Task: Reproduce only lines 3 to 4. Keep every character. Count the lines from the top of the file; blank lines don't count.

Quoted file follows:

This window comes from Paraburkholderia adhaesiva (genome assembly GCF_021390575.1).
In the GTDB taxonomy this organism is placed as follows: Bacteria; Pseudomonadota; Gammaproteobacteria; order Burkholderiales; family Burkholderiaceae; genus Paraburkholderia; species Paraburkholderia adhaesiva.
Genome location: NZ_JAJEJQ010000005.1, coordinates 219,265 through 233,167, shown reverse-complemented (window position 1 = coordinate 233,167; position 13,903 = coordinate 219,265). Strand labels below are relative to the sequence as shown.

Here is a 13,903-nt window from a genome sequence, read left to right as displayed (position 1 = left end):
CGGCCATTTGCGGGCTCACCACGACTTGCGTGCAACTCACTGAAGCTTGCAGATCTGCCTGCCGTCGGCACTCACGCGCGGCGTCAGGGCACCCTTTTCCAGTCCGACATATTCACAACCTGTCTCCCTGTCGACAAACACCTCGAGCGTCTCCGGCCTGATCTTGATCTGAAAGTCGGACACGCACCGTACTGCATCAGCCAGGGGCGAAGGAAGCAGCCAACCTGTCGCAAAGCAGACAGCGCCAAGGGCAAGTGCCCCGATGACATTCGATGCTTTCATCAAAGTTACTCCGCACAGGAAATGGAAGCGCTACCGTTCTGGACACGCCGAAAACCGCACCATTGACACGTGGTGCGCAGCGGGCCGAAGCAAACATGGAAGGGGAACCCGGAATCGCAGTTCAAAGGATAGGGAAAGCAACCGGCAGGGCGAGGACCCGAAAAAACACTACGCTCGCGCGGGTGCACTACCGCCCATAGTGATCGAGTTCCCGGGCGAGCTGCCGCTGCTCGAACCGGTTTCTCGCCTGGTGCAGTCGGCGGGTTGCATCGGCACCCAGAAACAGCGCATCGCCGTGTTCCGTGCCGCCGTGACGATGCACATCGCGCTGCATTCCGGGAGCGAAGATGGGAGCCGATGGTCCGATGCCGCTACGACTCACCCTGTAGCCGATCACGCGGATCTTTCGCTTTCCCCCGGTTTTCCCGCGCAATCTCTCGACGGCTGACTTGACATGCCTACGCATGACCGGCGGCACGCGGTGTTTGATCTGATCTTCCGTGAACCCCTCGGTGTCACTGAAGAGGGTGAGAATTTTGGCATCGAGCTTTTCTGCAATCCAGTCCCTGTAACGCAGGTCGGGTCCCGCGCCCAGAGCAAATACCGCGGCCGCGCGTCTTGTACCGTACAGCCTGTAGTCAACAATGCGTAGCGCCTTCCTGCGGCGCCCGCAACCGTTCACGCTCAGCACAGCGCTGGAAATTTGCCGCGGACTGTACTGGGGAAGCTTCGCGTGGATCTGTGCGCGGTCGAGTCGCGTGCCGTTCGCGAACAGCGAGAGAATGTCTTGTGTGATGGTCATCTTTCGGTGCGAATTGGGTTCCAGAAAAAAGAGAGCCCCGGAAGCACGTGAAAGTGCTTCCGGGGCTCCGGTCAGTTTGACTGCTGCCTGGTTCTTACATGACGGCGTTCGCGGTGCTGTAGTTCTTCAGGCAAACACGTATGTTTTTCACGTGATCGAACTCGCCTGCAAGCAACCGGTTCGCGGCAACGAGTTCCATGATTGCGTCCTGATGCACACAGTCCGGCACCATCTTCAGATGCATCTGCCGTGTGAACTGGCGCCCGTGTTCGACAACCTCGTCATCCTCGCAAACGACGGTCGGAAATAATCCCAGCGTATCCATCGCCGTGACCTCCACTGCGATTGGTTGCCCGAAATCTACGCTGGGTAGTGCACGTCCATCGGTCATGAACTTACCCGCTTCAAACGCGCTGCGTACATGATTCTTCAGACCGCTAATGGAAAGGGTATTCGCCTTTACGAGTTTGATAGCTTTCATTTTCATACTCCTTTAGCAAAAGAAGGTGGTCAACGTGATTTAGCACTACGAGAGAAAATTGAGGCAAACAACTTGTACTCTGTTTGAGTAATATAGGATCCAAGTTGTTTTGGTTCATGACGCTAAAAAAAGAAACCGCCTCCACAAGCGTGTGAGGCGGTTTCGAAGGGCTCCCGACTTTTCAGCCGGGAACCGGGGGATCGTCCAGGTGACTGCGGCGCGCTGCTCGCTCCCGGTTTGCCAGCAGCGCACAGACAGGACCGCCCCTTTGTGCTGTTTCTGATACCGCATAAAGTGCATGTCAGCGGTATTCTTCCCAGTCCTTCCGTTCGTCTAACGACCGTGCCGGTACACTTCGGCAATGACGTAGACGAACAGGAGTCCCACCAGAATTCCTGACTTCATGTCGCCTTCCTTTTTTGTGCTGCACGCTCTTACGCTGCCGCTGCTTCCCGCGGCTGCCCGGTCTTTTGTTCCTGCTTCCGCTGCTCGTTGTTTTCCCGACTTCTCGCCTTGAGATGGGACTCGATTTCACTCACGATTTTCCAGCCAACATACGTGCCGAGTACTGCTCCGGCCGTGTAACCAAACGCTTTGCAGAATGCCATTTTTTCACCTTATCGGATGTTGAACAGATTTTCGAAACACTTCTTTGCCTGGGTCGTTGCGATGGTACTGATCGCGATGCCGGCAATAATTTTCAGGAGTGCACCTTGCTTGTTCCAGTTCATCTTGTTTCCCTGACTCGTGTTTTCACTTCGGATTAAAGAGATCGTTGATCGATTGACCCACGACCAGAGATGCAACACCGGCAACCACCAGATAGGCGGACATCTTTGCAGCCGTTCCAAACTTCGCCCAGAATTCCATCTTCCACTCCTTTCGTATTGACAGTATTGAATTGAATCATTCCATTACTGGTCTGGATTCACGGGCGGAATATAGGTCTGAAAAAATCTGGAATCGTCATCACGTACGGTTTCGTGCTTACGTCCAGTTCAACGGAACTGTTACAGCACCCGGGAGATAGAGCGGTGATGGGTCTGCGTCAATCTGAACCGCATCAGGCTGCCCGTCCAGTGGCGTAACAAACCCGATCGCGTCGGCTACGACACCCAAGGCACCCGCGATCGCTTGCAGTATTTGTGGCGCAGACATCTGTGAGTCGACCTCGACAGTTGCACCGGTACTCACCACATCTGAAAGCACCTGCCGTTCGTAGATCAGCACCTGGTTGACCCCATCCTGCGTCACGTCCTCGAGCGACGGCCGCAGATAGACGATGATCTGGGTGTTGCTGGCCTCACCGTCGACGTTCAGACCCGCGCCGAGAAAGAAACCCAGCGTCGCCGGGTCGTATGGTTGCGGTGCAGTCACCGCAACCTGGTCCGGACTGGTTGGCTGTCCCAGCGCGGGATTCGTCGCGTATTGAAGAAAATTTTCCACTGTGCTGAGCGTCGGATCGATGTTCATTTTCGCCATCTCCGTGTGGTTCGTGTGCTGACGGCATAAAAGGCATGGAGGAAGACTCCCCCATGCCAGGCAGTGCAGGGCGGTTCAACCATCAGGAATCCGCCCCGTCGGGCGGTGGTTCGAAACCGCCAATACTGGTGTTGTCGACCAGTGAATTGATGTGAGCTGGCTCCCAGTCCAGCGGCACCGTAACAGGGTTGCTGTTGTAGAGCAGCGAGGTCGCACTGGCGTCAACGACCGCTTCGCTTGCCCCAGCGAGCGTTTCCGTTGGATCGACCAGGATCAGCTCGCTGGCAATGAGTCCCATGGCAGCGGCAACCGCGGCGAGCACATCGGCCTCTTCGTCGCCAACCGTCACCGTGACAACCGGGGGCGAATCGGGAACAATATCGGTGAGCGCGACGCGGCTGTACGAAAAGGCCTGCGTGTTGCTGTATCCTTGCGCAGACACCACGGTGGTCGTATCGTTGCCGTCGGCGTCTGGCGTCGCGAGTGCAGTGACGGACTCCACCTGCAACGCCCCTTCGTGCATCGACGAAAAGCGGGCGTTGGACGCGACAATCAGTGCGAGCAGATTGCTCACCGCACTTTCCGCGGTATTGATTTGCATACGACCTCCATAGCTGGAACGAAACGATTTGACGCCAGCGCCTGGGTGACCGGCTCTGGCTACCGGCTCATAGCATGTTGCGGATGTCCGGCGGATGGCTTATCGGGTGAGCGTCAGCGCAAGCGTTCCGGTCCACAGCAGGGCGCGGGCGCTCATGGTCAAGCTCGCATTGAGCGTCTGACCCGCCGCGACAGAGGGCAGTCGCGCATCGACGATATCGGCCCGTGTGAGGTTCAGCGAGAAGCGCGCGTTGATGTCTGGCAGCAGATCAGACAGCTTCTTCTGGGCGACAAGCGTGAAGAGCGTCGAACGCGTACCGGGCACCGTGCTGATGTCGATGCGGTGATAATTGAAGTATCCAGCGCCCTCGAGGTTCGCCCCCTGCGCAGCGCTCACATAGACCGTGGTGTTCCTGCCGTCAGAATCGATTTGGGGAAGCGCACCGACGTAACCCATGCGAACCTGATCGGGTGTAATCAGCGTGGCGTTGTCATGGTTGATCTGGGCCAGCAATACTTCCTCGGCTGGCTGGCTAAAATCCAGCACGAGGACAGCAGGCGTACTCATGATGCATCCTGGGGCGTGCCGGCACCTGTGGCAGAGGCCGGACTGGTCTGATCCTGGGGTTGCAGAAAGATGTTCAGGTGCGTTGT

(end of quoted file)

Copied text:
Genome location: NZ_JAJEJQ010000005.1, coordinates 219,265 through 233,167, shown reverse-complemented (window position 1 = coordinate 233,167; position 13,903 = coordinate 219,265). Strand labels below are relative to the sequence as shown.

Here is a 13,903-nt window from a genome sequence, read left to right as displayed (position 1 = left end):